This is something I feel like a lot of people who are new to non-diet and intuitive eating approaches ponder. Let’s take some time to unpack it together. The message that weight loss and thinness = health is everywhere. If you take some time to look around at what bodies are portrayed in media / social media as healthy you will most likely find that they tend to be thin and perhaps sometimes muscular as “healthy” bodies and anything else that deviate from this is seen as “unhealthy”.
Of course it seems natural then, to feel like health has a specific look.
But what if we dived a little deeper… We simply cannot tell anyone’s health by looking at them. What we see, and perhaps judge is just a measure of our own confirmation bias.
Size diversity is real. And so is internalised weight stigma / fat phobia.
Someone might have a thin / smaller body due to genetics. Weight loss may occur due to going through illness, having and eating disorder / chronic dieting, experiencing high levels of stress or trauma.
Someone else might have a larger body because of their genetics. Weight gain might occur because of medication, illness, hormonal changes, eating disorder recovery and other reasons.
There is a great chart here that shows all of the myriad of factors that contribute to body composition.
Can we expand our thinking about what health is to go way beyond body size?
And before we do this, I want to say that I don’t believe that thinness = health and that I also don’t believe that health = worthiness. I believe that ALL bodies are worthy of care and respect irrespective of how healthy they are, and I would love for us all to create a world where ALL bodies are treated as such.
The concept of health can be broadened to include not just physical health but also mental and emotional health. If we have to sacrifice mental / emotional health to achieve physical health, is that really healthy?
When the intention is to pursue weight loss at all costs the interventions tend to stop being health promoting. Same when things like what we eat or how we move is taken to extremes. More is usually not better…
Let’s come back to the original question: If you stop pursuing weight loss, does that mean that you have stopped caring about yourself? Well does it?
You might have been over-exercising, skipping meals (only to binge later) or finding yourself struggling with lack of concentration and anxiety because your body is under-fed all in the name of “health” (aka thinness).
What if instead you were working towards letting go of restrictive food rules, eating regularly so that you have better executive functioning and allowing your body to rest when it needs to without guilt?
The thing is that when we let go of pursuing weight loss and trying to shrink our bodies at all costs we are free to reap any benefits that comes with taking care of our bodies with eating enough food, enjoying a wide variety of food, rest when we need it and movement when and in ways that feels good and enjoyable regardless of how this affects our weight.
Your body may change or it may stay the same, but it doesn’t matter because you will feel more energised, have more capacity to deal with life and sleep more soundly.
So if you stopped pursuing weight loss as a goal, and focused on taking care of the body you have right now? How would that feel and what would you do differently?
I invite you to take some time to think about it, feel in to it and perhaps even journal on it.
And if you like, feel free to share your thoughts too, by leaving a comment!
I haven’t actually written or posted a recipe or blog post here since early March. It definitely wasn’t my intention to take a writing break, but like so many other times, life happens and it’s not always possible to fit everything in, even if there’s a desire to do it.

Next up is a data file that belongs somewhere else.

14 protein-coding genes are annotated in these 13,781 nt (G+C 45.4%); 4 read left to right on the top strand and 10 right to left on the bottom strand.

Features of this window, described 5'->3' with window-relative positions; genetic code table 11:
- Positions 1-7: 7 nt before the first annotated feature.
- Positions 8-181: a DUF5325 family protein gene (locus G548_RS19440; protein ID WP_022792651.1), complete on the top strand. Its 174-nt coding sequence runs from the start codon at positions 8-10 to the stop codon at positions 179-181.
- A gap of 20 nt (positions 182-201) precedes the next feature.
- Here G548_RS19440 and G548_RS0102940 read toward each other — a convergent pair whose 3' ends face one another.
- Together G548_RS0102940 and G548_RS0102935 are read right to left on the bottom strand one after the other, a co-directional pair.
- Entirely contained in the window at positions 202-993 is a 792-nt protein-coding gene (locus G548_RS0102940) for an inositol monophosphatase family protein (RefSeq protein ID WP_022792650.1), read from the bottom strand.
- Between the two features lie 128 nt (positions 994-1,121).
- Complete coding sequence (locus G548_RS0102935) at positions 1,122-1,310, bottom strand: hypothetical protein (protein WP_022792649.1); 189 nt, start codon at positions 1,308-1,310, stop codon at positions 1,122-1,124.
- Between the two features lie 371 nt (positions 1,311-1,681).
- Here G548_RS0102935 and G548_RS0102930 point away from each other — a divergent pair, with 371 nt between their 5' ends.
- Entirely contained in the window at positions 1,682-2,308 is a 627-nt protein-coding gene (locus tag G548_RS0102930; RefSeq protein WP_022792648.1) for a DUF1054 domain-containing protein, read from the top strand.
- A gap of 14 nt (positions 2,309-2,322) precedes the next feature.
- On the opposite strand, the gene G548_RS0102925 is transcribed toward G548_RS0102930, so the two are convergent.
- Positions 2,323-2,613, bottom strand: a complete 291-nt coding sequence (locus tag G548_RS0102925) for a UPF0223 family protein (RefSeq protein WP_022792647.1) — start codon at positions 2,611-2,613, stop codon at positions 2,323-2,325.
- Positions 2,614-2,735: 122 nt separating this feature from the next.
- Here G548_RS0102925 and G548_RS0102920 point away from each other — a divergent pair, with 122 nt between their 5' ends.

If I’m really honest though, I am not sure that the urge to sit down and write was there over these past few months. My life took some turbulent directions for awhile and I am still trying to adjust to a new rhythm. Transitions are not always easy, but they are necessary and most definitely a part of life. (Sure I even have a tattoo that says “Change is inevitable. Growth is optional…”)
During these past couple of months cooking took a complete backseat, well at least the consciously creative part of it. Instead, because of limited time, energy and funds it became about practicality, speed and ease. And a necessity to just eat food in enough quantities so that I could get on with the other parts of my life that needed tending to.
My overall creativity took a nosedive too, or rather, was put on hold. It is difficult to create from a place of survival…
My meals of choice over these couple of months have been bowls of bits and pieces put together. Minimal cooking and effort required. To make life even simpler I also visited the freezer section in my local Aldi and found some really neat frozen bean mixes that added some crunch and protein to my stir fries.
I keep reminding myself, as well as many of my clients, that neither cooking nor eating have to be complicated. The ever increasing information and an evolving science on nutrition can make this basic act of survival feel so complicated that it ends up feeling overwhelming. When it does, it is good to come back to basics.
This salad recipe is one of those simple throw together meals. It looks pretty perhaps, but truly it contains some readily available ingredients you can get in any supermarket. Sans the nasturtium flowers perhaps(!). Way back when I first started my blog, what I wished for was to make eating vegetables to be fun, exiting and accessible. Far, far from the boring, bland and punishing dieting type recipes and mentality. This Summer Salad recipe hits on those intentions pretty well, I think.
Before I share the recipe with you I also want to share with you two wonderful new cookbooks I bought this Spring which I am still slowly making my way through. Because I seldom cook from recipes, or at least following one to the letter, I’ve been looking for some new cookbooks that can teach me some new technique as well as inspire my kitchen creativity. In Salt, Fat, Acid, Heat by Samin Nosrat andLateral Cooking by Nikki Segnit, I’ve found exactly what I was looking for.